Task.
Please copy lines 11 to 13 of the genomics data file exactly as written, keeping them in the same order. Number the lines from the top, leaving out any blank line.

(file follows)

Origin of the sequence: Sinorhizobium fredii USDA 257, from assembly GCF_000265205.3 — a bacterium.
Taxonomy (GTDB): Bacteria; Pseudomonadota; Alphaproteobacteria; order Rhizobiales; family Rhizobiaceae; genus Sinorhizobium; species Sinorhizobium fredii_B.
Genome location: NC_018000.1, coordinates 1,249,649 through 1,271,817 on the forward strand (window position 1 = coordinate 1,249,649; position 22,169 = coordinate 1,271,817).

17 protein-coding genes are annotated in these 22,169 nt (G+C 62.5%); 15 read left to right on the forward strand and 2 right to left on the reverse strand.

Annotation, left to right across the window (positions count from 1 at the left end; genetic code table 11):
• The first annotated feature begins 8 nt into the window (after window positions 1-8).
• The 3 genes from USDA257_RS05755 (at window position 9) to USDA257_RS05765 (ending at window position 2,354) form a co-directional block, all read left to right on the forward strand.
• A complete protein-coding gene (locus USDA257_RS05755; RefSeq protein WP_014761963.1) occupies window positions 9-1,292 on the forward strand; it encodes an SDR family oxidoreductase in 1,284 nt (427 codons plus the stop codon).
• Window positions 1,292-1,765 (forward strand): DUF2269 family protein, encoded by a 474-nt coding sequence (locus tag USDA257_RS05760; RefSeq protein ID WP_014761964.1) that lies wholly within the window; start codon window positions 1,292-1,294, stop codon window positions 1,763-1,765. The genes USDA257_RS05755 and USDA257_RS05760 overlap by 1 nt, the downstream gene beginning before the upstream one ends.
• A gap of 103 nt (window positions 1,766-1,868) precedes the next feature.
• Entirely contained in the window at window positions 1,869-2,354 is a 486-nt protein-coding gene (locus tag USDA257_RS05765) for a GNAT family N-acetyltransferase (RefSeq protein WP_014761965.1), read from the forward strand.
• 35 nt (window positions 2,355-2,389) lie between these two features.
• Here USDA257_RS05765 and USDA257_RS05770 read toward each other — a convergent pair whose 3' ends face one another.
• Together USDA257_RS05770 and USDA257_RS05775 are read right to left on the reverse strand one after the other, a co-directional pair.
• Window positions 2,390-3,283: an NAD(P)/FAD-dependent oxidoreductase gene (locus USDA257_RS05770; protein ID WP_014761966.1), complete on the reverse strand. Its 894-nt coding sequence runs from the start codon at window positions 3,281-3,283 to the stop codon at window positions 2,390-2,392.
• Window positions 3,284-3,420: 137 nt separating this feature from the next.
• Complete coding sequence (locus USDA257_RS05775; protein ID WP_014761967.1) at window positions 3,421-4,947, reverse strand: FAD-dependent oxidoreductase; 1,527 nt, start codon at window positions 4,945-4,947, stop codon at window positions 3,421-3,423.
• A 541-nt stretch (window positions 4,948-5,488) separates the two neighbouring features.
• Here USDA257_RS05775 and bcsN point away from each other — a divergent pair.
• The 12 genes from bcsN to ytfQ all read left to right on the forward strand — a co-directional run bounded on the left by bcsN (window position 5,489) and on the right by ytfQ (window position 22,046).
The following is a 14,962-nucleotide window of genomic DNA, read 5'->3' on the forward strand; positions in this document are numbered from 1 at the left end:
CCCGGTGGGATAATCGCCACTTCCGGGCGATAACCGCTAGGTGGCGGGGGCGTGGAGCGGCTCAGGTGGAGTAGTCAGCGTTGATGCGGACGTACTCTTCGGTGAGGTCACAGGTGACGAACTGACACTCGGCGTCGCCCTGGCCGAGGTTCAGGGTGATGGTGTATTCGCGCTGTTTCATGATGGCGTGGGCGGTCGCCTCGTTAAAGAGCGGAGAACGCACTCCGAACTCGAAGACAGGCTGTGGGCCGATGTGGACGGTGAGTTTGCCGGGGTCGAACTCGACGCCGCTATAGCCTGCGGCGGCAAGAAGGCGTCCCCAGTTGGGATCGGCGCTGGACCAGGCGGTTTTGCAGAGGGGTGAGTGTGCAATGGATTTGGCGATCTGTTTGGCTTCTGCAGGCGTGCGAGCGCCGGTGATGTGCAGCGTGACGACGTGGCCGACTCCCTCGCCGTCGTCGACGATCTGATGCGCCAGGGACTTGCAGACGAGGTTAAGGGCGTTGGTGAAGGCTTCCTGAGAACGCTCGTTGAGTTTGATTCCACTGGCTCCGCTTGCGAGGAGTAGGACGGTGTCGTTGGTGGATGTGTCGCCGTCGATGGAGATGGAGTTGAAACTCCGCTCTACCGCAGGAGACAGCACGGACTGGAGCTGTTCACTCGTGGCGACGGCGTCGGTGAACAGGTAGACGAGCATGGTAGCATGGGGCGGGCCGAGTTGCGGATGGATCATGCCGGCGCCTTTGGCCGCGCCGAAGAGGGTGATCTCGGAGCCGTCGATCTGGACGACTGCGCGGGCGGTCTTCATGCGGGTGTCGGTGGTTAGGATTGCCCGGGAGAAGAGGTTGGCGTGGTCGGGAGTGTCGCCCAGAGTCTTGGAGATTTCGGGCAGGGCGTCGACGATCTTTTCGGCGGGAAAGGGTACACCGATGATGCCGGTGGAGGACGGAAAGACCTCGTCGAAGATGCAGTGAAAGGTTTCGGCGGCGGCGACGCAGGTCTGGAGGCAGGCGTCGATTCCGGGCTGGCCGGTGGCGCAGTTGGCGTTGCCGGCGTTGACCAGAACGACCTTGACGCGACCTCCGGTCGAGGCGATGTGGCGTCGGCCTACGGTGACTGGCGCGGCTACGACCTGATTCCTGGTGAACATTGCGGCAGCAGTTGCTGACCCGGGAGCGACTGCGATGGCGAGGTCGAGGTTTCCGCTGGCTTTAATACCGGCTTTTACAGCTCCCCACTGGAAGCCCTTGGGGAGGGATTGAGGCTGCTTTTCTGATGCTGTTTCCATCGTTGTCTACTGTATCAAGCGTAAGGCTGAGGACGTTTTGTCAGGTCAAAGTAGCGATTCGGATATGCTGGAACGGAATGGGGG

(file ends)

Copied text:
• Entirely contained in the window at window positions 1,869-2,354 is a 486-nt protein-coding gene (locus tag USDA257_RS05765) for a GNAT family N-acetyltransferase (RefSeq protein WP_014761965.1), read from the forward strand.
• 35 nt (window positions 2,355-2,389) lie between these two features.
• Here USDA257_RS05765 and USDA257_RS05770 read toward each other — a convergent pair whose 3' ends face one another.